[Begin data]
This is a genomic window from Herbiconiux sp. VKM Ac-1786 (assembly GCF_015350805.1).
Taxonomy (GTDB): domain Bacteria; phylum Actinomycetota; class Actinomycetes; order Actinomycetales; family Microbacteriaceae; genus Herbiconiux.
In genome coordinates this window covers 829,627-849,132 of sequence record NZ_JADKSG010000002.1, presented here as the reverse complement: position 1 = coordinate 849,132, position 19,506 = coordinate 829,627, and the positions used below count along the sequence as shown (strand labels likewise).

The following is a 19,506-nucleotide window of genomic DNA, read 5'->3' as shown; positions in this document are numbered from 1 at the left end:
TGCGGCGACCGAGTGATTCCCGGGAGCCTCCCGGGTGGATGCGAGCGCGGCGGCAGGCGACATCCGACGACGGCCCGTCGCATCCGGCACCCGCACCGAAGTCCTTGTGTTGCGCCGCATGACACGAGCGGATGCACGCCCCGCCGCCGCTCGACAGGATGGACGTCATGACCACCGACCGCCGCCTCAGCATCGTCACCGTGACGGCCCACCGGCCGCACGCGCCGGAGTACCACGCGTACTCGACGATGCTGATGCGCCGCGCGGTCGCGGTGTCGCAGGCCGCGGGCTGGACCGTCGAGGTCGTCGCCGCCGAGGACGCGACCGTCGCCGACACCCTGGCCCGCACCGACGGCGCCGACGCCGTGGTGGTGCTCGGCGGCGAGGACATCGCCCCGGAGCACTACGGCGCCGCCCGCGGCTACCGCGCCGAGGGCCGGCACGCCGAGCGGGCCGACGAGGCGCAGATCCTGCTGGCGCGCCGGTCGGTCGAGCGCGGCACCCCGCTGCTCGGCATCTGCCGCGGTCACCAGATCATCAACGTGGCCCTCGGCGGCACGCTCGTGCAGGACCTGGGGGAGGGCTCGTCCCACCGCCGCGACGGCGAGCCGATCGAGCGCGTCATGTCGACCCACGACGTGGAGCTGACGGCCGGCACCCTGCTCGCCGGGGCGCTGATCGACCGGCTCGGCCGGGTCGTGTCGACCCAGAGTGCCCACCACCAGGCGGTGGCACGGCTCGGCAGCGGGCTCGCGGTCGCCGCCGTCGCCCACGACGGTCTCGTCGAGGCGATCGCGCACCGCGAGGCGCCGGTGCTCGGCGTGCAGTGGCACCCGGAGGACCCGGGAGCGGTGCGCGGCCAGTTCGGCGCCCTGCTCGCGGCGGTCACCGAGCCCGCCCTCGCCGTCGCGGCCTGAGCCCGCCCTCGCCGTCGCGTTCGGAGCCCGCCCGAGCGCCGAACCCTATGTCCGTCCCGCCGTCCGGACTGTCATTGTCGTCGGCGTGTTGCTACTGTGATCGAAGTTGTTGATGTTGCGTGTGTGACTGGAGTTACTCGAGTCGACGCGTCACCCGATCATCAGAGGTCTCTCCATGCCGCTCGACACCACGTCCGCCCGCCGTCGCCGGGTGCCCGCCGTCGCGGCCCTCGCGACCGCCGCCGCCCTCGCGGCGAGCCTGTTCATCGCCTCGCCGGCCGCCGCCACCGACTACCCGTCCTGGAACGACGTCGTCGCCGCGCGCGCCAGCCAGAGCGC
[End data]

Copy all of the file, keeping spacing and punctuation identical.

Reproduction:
This is a genomic window from Herbiconiux sp. VKM Ac-1786 (assembly GCF_015350805.1).
Taxonomy (GTDB): domain Bacteria; phylum Actinomycetota; class Actinomycetes; order Actinomycetales; family Microbacteriaceae; genus Herbiconiux.
In genome coordinates this window covers 829,627-849,132 of sequence record NZ_JADKSG010000002.1, presented here as the reverse complement: position 1 = coordinate 849,132, position 19,506 = coordinate 829,627, and the positions used below count along the sequence as shown (strand labels likewise).

The following is a 19,506-nucleotide window of genomic DNA, read 5'->3' as shown; positions in this document are numbered from 1 at the left end:
TGCGGCGACCGAGTGATTCCCGGGAGCCTCCCGGGTGGATGCGAGCGCGGCGGCAGGCGACATCCGACGACGGCCCGTCGCATCCGGCACCCGCACCGAAGTCCTTGTGTTGCGCCGCATGACACGAGCGGATGCACGCCCCGCCGCCGCTCGACAGGATGGACGTCATGACCACCGACCGCCGCCTCAGCATCGTCACCGTGACGGCCCACCGGCCGCACGCGCCGGAGTACCACGCGTACTCGACGATGCTGATGCGCCGCGCGGTCGCGGTGTCGCAGGCCGCGGGCTGGACCGTCGAGGTCGTCGCCGCCGAGGACGCGACCGTCGCCGACACCCTGGCCCGCACCGACGGCGCCGACGCCGTGGTGGTGCTCGGCGGCGAGGACATCGCCCCGGAGCACTACGGCGCCGCCCGCGGCTACCGCGCCGAGGGCCGGCACGCCGAGCGGGCCGACGAGGCGCAGATCCTGCTGGCGCGCCGGTCGGTCGAGCGCGGCACCCCGCTGCTCGGCATCTGCCGCGGTCACCAGATCATCAACGTGGCCCTCGGCGGCACGCTCGTGCAGGACCTGGGGGAGGGCTCGTCCCACCGCCGCGACGGCGAGCCGATCGAGCGCGTCATGTCGACCCACGACGTGGAGCTGACGGCCGGCACCCTGCTCGCCGGGGCGCTGATCGACCGGCTCGGCCGGGTCGTGTCGACCCAGAGTGCCCACCACCAGGCGGTGGCACGGCTCGGCAGCGGGCTCGCGGTCGCCGCCGTCGCCCACGACGGTCTCGTCGAGGCGATCGCGCACCGCGAGGCGCCGGTGCTCGGCGTGCAGTGGCACCCGGAGGACCCGGGAGCGGTGCGCGGCCAGTTCGGCGCCCTGCTCGCGGCGGTCACCGAGCCCGCCCTCGCCGTCGCGGCCTGAGCCCGCCCTCGCCGTCGCGTTCGGAGCCCGCCCGAGCGCCGAACCCTATGTCCGTCCCGCCGTCCGGACTGTCATTGTCGTCGGCGTGTTGCTACTGTGATCGAAGTTGTTGATGTTGCGTGTGTGACTGGAGTTACTCGAGTCGACGCGTCACCCGATCATCAGAGGTCTCTCCATGCCGCTCGACACCACGTCCGCCCGCCGTCGCCGGGTGCCCGCCGTCGCGGCCCTCGCGACCGCCGCCGCCCTCGCGGCGAGCCTGTTCATCGCCTCGCCGGCCGCCGCCACCGACTACCCGTCCTGGAACGACGTCGTCGCCGCGCGCGCCAGCCAGAGCGC